Between 1918 and 1920, the Republic of Azerbaijan had diplomatic relations with a number of states. Agreements on the principles of mutual relations were signed with some of them; sixteen states established their missions in Baku. The ADR government always remained neutral on the issue of Russian Civil War and never sided with the Red or White Army.
Recognition by Allies
The Azerbaijani delegation attended the Paris Peace Conference, 1919. Upon its arrival in Paris, the Azerbaijani delegation addressed a note to U.S. President Woodrow Wilson, making the following requests:
1. That the independence of Azerbaijan be recognized,
2. That Wilsonian principles be applied to Azerbaijan,
3. That the Azerbaijani delegation be admitted to the Paris Peace Conference,
4. That Azerbaijan be admitted to the League of Nations,
5. That the United States War Department extend military help to Azerbaijan, and
6. That diplomatic relations be established between the United States of America and the Republic of Azerbaijan.
President Wilson granted the Azerbaijani delegation an audience, at which he displayed a cold and rather unsympathetic attitude. As the Azerbaijani delegation reported to its Government, Wilson had stated that the Conference did not want to partition the world into small pieces. Wilson advised the Azerbaijanis that it would be better for them to develop a spirit of confederation, and that such a confederation of all peoples of Transcaucasia could receive the protection of some Power on the basis of a mandate granted by the League of Nations. The Azerbaijani question, Wilson concluded, could not be solved prior to the general settlement of the Russian question.
However, despite Wilson’s attitude, on January 12, 1920, the Allied Supreme Council extended de facto recognition to Azerbaijan, along with Georgia, and ahead of Armenia. Bulletin d’information de l’Azerbaidjan wrote: “The Supreme Council at one of its last sessions recognized the de facto independence of the Caucasian Republics: Azerbaijan, Georgia, and Armenia. The delegation of Azerbaijan and Georgia had been notified of this decision by M. Jules Cambon at the Ministry of Foreign Affairs on 15th January, 1920”.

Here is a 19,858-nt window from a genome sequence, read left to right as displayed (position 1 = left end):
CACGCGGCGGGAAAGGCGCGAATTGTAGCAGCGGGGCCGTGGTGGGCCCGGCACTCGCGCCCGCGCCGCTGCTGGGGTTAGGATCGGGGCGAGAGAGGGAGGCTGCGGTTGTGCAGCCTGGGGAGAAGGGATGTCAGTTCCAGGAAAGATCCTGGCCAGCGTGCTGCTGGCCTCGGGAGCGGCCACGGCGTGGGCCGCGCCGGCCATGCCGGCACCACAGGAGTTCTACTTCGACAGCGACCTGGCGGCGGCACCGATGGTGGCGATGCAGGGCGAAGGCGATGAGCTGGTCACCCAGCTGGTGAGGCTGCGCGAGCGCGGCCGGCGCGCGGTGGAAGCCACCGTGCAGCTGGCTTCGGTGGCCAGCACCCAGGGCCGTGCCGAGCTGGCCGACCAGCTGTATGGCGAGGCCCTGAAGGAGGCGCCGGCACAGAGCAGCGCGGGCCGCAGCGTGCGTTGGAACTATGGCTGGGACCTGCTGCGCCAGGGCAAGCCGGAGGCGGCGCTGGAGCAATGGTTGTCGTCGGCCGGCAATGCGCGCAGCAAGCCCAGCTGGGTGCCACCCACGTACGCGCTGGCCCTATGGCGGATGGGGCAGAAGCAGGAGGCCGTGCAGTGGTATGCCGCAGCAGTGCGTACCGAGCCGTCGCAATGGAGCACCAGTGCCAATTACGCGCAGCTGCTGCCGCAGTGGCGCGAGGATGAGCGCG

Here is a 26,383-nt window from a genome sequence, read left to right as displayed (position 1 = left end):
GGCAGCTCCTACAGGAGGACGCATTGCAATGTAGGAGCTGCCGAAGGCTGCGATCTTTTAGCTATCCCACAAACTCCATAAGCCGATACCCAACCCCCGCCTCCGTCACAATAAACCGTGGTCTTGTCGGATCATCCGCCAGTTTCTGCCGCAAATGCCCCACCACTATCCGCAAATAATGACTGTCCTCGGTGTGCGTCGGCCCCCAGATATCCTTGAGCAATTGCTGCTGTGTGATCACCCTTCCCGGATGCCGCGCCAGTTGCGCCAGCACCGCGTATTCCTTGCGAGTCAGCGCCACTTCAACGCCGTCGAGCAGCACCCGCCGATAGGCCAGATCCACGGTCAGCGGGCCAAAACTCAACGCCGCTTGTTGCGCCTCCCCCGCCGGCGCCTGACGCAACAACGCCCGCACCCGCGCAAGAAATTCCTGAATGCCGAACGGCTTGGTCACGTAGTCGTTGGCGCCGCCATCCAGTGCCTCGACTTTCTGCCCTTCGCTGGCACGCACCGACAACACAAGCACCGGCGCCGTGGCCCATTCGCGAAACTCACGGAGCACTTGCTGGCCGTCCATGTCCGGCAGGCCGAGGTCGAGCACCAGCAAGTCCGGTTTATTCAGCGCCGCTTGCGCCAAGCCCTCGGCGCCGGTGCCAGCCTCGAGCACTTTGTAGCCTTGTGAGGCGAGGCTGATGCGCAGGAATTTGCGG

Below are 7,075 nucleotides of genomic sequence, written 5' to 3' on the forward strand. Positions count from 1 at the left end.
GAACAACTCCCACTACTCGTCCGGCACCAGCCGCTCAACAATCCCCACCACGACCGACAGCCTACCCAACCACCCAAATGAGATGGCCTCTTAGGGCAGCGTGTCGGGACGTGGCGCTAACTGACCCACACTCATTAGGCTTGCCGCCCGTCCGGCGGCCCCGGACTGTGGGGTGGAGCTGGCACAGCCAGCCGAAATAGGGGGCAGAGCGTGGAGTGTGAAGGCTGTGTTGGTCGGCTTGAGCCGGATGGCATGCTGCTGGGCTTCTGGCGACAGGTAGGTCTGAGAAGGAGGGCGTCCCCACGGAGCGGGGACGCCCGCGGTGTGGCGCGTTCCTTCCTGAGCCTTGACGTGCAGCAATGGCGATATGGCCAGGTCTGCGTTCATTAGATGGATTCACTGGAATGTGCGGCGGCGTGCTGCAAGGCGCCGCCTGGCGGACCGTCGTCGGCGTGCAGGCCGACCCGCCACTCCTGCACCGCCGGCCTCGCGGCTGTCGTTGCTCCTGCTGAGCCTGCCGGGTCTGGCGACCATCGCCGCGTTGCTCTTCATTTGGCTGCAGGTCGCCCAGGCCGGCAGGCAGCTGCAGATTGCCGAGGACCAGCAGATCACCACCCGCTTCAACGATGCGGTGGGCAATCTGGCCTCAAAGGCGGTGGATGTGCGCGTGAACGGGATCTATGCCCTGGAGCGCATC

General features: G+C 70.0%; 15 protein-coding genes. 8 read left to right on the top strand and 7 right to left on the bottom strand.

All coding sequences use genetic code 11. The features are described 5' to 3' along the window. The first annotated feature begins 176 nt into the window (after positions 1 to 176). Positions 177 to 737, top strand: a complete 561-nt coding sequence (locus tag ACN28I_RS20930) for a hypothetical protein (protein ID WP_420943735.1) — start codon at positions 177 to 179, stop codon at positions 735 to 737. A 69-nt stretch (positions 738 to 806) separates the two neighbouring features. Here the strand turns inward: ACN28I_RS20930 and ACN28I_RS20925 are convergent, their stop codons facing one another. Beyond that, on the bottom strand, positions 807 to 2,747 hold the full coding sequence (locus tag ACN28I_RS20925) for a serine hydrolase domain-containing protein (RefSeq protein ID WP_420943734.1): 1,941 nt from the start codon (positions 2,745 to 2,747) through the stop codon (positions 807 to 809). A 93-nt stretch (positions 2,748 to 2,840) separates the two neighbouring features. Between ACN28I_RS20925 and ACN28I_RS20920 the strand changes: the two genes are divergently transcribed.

Furthermore, in the House of Commons the [British] Under Secretary for Foreign Affairs, Mr. Greenwood, was asked on what date recognition had been extended to Georgia, Azerbaijan, and Armenia, and whether “in accordance with such recognition, official representatives have been exchanged, and the boundaries of the Transcaucasian Republics defined” , Mr. Greenwood replied:
“Instructions were sent to the British Chief Commissioner for the Georgian and Azerbaijani Governments that the Allied Powers represented on the Supreme Council had decided to grant de facto recognition of Georgia and Azerbaijan, but that this decision did not prejudge the question of the respective boundaries… There has been no change in representation as a result of recognition; as before, His Majesty’s Government have a British Chief Commissioner for the Caucasus with Headquarters at Tiflis, and the three Republics have their accredited representatives in London…”
The Allies recognized the Transcaucasian Republics partly because of their fear of Bolshevism, but their activities directed against Bolshevism, at least in Transcaucasia, did not go much beyond words, the strongest of which were status quo, recognition, demarche, and a list of standard diplomatic remonstrances.
League of Nations
Due to occupation and cessation of the existence of ADR on 27-28 April 1920, the application for de jure recognition and membership in the League of Nations, made on 1 November 1920, was turned down on 24 November 1920.
The decision to use the name Azerbaijan, drew some protests from Iran. According to Tadeusz Swietochowski:
Although the proclamation restricted its claim to the territory north of the Araxes, the use of the name Azerbaijan would soon bring objections from Iran. In Teheran, suspicions were aroused that the Republic of Azerbaijan served as an Ottoman device for detaching the Tabriz province from Iran. Likewise, the national revolutionary Jangali movement in Gilan, while welcoming the independence of every Muslim land as a “source of joy,” asked in its newspaper if the choice of the name Azerbaijan implied the new republic’s desire to join Iran. If so, they said, it should be stated clearly, otherwise Iranians would be opposed to calling that republic Azerbaijan. Consequently, to allay Iranian fears, the Azerbaijani government would accommodatingly use the term Caucasian Azerbaijan in its documents for circulation abroad.
On 16th of July, 1919, the Council of Ministers [of ADR] appointed Adil Khan Ziatkhan, who had up to that time served as Assistant Minister of Foreign Affairs, diplomatic representative of Azerbaijan to the court of the Persian King of Kings. A Persian delegation headed by Seyed Ziaed-Din Tabatai came to Baku, to negotiate transit, tarriff, mail, customs, and other such agreements. Speeches were made in which the common bonds between Caucasian Azerbaijan and Iran were stressed.